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Editor’s Memo

Who’s a hero?

By Vincent Kahiya

FOR too long physical appearance and political prowess have been used to identify a hero. For too long it has been inculcated in us that the outside fa

cade rules over inner self. For too long we have been made to feel guilty for not trying to emulate these false heroes.

So what constitutes a hero? In a word, it’s integrity, which is the sum of convictions, and how hard one tries to live by them. Of course, a correct conviction has to abide by some fundamental laws of nature, like others’ right to life, liberty and the pursuit of happiness.

This week Information minister and President Mugabe’s megaphone Jonathan Moyo made a key disclosure on why the government needs to control our minds through the electronic media. Addressing Chinese and local army officers, Moyo said there should be 100% local content in the electronic media because the country now had a generation of born frees who in essence were American and British.

“Local content makes local aspirations our backdrops. It allows us to celebrate our heroes. Why is it okay to hero-worship (George) Washington of the USA and not President Mugabe?” he asked.

“We are not happy with anyone who wants foreign content in our local media. The reality is that it should be 100% local content and those who want foreign content should pay,” said Moyo.

That is the Moyo law of patriotism.

Do not look beyond the borders for heroes. All other heroes should be blacked out – we know that to be the justification for 100% local content programming. The ultimate hero for Zimbabweans must be RG. Why does Moyo believe that his control of media content will ultimately control our passions, tastes and even our heroes? Does he believe that the whole country should join him in the time warp of men prepared only for subservience in the quest to secure a guaranteed position at the feeding trough?

Moyo was at Roosevelt School last week where he donated $1,7 million to the school after pupils “successfully sang” the propaganda jingle, Hondo Yeminda. Pupils are expected to fall to their knees before lowly shrines all in praise of a festering system. Compare this with the slogan taught at Nazi day nurseries: “Fuhrer, my Fuhrer, my faith, my light”! We are not heading in this direction, are we?

Have our hero-in-Mugabe-builders been soaking in this Third Reich deputy fuhrer Rudolf Hess classic? “With pride we see that one man remains beyond all criticism, that is the Fuhrer. This is because everyone feels and knows: he is always right, and he will always be right.”

But heroes are not necessarily those whose exploits and perceived infallibility is celebrated in song and dance and foisted on the populace. Sensible people choosing heroes go beyond that.

Heroes should not be cruel, manipulative and blackmail followers through positions of power. A true hero is not infallible. He makes mistakes. People choosing heroes know that there is no hero without holes.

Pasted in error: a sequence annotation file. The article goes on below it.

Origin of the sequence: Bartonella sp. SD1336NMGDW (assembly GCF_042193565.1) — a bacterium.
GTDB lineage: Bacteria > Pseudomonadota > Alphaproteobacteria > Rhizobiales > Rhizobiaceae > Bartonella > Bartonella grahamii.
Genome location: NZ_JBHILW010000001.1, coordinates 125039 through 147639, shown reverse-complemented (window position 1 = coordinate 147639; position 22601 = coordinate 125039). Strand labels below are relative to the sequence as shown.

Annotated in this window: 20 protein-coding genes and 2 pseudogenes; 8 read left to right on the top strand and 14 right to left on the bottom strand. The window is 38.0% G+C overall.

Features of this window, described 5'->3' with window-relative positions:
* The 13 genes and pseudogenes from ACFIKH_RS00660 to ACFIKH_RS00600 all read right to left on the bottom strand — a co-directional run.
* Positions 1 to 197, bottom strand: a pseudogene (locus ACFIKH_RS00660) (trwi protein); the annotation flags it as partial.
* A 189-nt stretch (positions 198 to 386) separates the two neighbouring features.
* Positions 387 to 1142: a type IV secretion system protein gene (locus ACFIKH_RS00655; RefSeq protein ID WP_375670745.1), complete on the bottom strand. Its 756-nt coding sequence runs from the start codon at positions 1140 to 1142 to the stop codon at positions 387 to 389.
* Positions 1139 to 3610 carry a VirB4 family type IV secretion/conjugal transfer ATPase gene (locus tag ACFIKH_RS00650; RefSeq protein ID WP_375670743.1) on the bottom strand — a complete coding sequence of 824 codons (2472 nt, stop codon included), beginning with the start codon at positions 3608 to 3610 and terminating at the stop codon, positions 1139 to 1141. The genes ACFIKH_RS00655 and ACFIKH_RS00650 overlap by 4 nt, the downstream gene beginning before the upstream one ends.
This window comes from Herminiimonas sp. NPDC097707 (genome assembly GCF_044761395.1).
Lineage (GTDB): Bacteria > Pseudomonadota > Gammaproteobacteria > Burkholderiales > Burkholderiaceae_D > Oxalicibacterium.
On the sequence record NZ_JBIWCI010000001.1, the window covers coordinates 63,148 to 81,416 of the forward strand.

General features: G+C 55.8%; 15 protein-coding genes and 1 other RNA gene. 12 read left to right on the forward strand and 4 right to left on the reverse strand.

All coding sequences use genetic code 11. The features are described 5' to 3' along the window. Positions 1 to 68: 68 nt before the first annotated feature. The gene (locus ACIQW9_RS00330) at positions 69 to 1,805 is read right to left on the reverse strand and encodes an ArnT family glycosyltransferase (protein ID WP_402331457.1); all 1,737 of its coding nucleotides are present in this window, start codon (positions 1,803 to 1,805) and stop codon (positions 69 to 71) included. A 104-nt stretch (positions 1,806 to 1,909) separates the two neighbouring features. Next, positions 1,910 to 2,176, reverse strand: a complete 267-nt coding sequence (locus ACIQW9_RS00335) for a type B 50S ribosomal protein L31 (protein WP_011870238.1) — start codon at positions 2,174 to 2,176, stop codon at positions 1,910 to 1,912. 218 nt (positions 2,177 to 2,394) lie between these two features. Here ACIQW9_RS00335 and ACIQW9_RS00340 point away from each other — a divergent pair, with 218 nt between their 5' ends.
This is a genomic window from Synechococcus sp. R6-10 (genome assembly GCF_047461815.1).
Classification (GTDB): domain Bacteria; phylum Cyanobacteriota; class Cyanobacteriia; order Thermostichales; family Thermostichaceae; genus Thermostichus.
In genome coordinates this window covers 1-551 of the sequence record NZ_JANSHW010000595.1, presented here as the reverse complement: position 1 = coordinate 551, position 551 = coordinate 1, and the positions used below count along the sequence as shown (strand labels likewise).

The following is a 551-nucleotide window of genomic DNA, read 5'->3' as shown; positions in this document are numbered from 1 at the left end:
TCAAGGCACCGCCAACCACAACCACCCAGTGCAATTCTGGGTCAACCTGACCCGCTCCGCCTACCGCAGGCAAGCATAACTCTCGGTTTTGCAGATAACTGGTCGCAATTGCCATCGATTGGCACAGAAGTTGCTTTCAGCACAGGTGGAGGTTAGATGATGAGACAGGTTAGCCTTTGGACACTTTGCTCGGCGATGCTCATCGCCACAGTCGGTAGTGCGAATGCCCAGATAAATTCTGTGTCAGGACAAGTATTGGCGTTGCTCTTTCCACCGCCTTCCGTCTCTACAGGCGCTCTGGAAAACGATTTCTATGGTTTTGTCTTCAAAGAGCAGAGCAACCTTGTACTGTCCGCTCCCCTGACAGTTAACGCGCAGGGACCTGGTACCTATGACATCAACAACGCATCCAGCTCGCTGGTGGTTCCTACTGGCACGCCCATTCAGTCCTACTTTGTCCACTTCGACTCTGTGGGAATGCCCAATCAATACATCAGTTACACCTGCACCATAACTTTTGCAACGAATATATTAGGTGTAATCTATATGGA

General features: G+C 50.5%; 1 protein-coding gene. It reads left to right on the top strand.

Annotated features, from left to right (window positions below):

They know that if there are too many of those holes for their liking, they can walk right through them and away. No amount of propaganda and threats can stop them.

Mozambican president Joaquim Chissano this week embarked on a roundtrip to his country’s eleven provinces to bid farewell to the 19 million people who live there. He will be stepping down in December after elections to choose a new president.

The whirlwind tour, dubbed “Don’t cry for me, Mozambique”, is also aimed at giving his chosen successor, businessman Armando Guebuza, badly needed electoral exposure.

The 64-year-old leader took over power in 1986 following the death of founding president Samora Machel in a plane crash. For the next six years, Chissano, with the help of Zimbabwean troops, fought a bitter war with Afonso Dhlakama’s Renamo rebels until a Rome-brokered accord ended the civil war. Renamo became the official opposition in Mozambique.

In the polls scheduled for December Dhlakama, political watchers in Mozambique say, stands a fair chance of winning as he is far more popular than Guebuza.

President Chissano last year freely announced he would not seek a third presidential term even though the Mozambican constitution did not oblige him to stand down. Chissano has said his stepping down is meant to strengthen democratic institutions in the country and Mozambique’s international credibility as a democracy.

Recent municipal polls in Mozambique have been hailed by the international community as free and fair. Renamo disagrees with foreign reports regarding President Chissano’s democratic record and Dhlakama still maintains that the 1999 presidential poll, which he officially lost to Chissano, was marred by irregularities.

Mozambican authorities, highly dependent on foreign goodwill and funds, are nevertheless believed to be doing their best to organise free and fair polls in December.

Chissano has however always insisted that the electoral reform process in his country should be acceptable to the opposition. That is nation-building. Chissano is a hero.

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